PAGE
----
Scottish Leader, a whisky brand known for their singular richness, recently introduced a new look and reformulated recipe. Inspired by their tagline ‘A New Perspective’ we’re spotlighting five local creatives who embody this notion in their way of working; people who are re-inventing, re-looking and re-interpreting the everyday to question convention.
Unsatisfied that her dual interests in science and art were always perceived as binary, Anja Venter has channelled her fascination with culture and technology into a career path all her own. With a grounding in illustration and design after studying Visual Communication at Stellenbosch, Anja’s restless and curious nature led her in the direction of UCT, where she completed her Masters with a focus on video game cultures in marginal settings. Currently she’s working towards a PhD, her research entirely funded by Microsoft, at the centre in Information and Communications Technologies for Development (ICT4D). We spoke to Anja about her inspiring journey so far – which is only just beginning – and how she envisions technologies for creativity being used to democratise design.
Fascinated with art, culture, design and technology, you’ve evaded a singular job title in favour of remixing the avenues available to you to forge your own path. Tell us more about your journey so far…
I grew up in Bellville, an art kid who was obsessed with punk. My brother drums for Fokofpolisiekar and that whole scene was a really big part of my upbringing. It instilled that rattle-the-cage, DIY and collaboration ethos in me. I drew comics, and really found my flow as an illustrator. My mom is a professor of Computer Science, so I have this affinity for maths, science and technology that came from her influence. It annoyed me that my dual interests in science and art were always perceived as binary. Particularly so when I had to go study, and I had to make a call about going into one or the other.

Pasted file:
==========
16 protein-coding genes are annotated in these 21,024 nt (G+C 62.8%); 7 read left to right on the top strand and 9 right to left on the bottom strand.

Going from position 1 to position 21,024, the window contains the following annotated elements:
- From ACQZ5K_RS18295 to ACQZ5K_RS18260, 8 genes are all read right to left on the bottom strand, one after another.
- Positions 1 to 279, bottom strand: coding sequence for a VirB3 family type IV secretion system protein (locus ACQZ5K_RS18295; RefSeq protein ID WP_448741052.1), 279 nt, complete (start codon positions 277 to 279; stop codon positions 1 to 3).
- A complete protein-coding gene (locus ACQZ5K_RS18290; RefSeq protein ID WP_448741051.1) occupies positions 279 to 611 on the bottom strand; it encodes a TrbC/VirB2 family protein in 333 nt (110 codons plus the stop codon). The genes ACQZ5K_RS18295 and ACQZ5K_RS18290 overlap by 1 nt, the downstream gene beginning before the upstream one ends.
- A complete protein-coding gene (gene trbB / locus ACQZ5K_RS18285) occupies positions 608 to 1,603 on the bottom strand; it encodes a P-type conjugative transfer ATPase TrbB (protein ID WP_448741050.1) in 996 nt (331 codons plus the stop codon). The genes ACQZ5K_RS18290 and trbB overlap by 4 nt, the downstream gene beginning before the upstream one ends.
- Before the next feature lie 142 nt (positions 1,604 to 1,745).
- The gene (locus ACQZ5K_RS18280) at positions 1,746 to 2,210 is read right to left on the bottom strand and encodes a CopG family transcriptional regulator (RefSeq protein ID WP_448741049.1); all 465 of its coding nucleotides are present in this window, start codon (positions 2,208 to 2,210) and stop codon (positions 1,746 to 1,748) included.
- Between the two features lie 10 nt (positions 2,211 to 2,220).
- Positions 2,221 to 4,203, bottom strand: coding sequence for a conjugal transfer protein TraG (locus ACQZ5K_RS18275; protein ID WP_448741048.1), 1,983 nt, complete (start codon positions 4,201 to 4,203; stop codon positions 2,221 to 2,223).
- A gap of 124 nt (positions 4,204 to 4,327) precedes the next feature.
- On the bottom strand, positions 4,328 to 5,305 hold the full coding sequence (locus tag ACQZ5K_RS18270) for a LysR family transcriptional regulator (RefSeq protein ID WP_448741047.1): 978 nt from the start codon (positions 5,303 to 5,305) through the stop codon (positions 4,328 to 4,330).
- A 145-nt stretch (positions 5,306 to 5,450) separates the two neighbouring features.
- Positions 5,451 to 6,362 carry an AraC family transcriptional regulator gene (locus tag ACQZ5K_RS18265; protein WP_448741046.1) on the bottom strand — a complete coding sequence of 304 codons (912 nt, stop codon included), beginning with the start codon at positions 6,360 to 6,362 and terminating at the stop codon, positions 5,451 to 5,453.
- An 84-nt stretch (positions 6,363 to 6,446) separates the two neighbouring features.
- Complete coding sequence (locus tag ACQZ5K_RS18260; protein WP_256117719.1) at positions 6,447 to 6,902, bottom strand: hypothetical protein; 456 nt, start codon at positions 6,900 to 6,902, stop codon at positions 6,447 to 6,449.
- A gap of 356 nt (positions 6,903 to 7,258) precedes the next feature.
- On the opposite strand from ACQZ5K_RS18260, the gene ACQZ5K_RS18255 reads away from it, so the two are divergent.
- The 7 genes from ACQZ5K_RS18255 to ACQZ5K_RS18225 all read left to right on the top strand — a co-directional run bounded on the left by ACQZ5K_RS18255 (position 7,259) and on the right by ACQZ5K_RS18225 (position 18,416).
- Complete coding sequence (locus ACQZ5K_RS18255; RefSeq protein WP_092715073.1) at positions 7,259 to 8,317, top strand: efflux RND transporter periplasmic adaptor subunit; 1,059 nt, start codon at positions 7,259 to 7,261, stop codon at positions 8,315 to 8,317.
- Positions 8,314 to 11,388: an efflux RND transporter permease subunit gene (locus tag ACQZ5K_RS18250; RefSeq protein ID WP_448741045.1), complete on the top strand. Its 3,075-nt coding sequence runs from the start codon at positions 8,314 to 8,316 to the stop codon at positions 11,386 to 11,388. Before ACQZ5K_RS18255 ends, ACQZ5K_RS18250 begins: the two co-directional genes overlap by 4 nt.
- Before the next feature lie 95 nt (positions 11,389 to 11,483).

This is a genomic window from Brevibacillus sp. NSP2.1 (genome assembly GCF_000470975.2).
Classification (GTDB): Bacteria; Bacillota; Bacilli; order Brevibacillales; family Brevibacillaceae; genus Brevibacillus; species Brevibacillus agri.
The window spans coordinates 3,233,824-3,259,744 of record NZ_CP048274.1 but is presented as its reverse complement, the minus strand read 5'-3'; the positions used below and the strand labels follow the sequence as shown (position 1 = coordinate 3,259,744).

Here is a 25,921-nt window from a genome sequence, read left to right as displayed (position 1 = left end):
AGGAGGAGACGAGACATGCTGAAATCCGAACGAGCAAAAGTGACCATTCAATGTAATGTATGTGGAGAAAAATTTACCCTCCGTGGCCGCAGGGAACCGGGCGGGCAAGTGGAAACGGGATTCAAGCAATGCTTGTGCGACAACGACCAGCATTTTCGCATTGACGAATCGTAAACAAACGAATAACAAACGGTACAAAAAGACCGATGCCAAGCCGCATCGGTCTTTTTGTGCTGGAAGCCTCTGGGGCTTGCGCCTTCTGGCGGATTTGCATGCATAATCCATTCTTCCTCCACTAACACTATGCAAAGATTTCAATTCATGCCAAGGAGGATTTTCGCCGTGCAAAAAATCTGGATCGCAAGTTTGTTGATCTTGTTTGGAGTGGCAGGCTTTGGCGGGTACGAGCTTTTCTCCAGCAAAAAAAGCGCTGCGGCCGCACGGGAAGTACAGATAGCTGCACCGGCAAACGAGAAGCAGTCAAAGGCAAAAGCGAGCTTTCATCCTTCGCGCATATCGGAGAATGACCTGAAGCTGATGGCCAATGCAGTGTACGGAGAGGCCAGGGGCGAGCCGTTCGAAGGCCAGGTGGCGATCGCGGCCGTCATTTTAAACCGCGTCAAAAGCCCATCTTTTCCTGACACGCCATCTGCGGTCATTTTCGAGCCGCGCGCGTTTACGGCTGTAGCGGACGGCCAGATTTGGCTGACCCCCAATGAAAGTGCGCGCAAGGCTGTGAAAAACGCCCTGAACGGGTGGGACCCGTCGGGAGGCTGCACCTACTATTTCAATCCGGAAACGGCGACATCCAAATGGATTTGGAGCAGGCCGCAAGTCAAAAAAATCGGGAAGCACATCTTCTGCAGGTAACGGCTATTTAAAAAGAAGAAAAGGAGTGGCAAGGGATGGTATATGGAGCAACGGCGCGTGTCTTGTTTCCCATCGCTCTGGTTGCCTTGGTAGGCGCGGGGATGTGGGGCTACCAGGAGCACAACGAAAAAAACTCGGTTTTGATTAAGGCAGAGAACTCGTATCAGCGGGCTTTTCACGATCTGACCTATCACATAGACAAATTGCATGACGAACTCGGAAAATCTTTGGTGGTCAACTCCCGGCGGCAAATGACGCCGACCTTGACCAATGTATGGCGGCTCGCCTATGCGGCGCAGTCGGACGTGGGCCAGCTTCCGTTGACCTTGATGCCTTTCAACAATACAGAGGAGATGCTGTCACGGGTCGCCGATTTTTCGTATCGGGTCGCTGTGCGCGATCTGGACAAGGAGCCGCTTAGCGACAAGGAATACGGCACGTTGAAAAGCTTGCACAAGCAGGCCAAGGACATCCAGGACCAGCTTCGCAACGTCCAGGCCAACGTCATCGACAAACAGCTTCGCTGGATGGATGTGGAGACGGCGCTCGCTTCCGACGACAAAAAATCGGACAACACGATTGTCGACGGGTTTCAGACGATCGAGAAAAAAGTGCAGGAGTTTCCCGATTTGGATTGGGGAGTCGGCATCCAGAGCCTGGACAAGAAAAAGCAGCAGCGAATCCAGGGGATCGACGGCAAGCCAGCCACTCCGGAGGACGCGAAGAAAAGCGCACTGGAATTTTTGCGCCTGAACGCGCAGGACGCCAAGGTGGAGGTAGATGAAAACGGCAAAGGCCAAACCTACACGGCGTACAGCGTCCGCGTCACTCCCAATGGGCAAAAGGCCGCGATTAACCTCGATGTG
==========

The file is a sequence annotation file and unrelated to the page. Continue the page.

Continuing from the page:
I studied Visual Communication at Stellenbosch. After which I had a brief stint in London working for minimum wage, and then worked in broadcast advertising in Joburg. I have this inate restlessness – so I was always looking for the next step. Which in my mind, was ideally something that would allow me to explore the confluence of art and technology.
My mom referred me to this guy called Gary Marsden, who was doing incredible research in human-computer-interaction and mobile technology in Cape Town. It’s through Gary that I came to study at UCT, first doing my Masters, and now my PhD at the ICT4D center that he established. At the same time, I’ve produced art for shows, drawn comics, made stuff for bands, started hanging out with local game devs, and generally followed every shiny thing that sparkled in my peripheral view.
Gary passed away at the end of 2013 from a sudden heart attack, aged 43. I’ve since tried my best to do his legacy justice. I’ve been very lucky that my research in ad-hoc creativity and mobile technology is pretty fresh right now, so I’ve received funding that has allowed me to travel quite extensively, talking about it. Earlier this year I got to study under some incredible designers in Denmark for two months. That trip also got me into the game design scene over there. Myself and some friends won joint-first at the Shayla Virtual Reality game jam in Copenhagen for our game “S.A.D Cat”. We were invited to show the game in Sweden at the Karlshamn Creative Coast Festival. We also got to mingle at the Unite Europe summit in Amsterdam, where cocktails had ridiculous names like “Windows 10”. And I won a sweet Oculus DK 2.
In August I hung out with artists in Vancouver, at the International Symposium of Electronic Art. In September I spent a week with South Africa’s game renegades in Joburg at the annual A MAZE. Festival. Soon I’ll be heading to the states to attend the Association of Internet Researchers’ yearly shindig. After which we’ll go on a mini tour down to Florida with some of our band friends (who are also regular clients) from Philadelphia.
When completing your Masters degree in Media studies, you focussed on video game cultures in marginal settings. What sparked this particular interest?